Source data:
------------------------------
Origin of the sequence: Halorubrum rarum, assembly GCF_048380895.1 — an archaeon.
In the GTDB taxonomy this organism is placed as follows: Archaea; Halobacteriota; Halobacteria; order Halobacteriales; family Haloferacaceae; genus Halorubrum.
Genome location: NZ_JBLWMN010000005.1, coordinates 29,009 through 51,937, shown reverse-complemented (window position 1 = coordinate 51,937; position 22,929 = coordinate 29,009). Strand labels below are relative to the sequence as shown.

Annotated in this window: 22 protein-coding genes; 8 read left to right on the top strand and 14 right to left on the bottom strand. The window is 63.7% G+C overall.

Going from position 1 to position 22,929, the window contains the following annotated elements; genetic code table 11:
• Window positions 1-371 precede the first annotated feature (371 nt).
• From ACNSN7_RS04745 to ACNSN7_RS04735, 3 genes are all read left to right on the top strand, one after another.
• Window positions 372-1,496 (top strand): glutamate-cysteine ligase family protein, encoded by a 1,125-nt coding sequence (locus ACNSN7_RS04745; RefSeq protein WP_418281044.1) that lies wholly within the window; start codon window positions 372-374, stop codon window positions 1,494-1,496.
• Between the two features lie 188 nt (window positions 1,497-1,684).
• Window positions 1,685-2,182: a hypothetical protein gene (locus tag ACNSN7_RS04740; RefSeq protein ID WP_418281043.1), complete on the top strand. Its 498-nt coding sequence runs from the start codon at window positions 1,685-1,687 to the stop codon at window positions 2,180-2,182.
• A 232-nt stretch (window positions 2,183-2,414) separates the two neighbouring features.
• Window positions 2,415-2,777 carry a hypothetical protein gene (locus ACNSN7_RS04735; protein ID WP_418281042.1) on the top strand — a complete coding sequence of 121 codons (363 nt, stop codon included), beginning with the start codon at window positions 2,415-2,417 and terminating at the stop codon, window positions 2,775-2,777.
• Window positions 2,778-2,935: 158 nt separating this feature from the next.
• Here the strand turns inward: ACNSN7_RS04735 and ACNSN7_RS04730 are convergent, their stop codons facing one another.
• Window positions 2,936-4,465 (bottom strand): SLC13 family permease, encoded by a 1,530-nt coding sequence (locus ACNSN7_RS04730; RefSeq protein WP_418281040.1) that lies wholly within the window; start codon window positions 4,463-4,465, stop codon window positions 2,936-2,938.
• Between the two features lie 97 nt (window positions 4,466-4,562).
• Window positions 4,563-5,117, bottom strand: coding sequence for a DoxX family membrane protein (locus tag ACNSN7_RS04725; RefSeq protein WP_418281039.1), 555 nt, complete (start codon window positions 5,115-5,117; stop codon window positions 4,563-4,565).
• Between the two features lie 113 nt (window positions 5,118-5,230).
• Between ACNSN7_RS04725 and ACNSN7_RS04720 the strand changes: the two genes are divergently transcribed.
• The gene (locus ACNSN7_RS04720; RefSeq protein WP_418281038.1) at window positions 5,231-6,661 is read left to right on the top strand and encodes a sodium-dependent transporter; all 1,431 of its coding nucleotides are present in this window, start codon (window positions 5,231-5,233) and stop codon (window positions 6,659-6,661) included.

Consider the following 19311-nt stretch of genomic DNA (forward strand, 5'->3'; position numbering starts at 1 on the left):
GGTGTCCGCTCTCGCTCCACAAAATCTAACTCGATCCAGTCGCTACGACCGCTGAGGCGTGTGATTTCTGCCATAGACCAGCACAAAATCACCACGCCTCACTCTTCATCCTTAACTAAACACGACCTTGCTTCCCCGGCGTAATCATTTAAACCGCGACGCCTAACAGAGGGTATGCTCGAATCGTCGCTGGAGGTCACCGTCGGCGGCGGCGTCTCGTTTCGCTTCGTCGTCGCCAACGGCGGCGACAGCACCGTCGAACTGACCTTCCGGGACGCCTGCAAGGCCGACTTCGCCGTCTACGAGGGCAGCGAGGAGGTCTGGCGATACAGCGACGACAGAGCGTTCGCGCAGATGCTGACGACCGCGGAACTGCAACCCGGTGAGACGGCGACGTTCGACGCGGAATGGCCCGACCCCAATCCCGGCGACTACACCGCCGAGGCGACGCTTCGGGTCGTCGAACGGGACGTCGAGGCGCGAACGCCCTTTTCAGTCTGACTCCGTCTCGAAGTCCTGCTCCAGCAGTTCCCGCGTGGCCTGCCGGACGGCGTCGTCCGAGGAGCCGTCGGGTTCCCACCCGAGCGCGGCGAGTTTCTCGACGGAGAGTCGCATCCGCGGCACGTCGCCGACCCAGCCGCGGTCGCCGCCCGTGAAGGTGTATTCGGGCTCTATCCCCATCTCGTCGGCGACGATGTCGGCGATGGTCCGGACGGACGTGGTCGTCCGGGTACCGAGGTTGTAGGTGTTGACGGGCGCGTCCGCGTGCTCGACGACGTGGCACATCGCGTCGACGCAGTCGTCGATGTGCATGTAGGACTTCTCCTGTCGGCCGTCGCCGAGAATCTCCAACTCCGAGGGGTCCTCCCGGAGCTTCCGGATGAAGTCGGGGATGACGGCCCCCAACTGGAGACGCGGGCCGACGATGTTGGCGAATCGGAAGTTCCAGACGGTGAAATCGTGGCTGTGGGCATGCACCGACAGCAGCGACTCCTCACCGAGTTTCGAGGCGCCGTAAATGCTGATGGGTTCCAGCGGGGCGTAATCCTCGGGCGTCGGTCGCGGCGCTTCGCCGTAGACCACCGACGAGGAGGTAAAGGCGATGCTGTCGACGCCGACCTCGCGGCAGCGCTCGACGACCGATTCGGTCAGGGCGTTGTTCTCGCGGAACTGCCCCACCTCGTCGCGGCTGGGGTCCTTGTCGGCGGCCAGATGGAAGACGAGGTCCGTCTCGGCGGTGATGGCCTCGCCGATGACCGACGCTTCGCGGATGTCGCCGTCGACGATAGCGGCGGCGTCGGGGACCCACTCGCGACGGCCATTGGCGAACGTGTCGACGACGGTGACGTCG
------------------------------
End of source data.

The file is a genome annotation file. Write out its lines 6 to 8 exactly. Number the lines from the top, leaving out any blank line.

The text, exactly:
• Window positions 1-371 precede the first annotated feature (371 nt).
• From ACNSN7_RS04745 to ACNSN7_RS04735, 3 genes are all read left to right on the top strand, one after another.
• Window positions 372-1,496 (top strand): glutamate-cysteine ligase family protein, encoded by a 1,125-nt coding sequence (locus ACNSN7_RS04745; RefSeq protein WP_418281044.1) that lies wholly within the window; start codon window positions 372-374, stop codon window positions 1,494-1,496.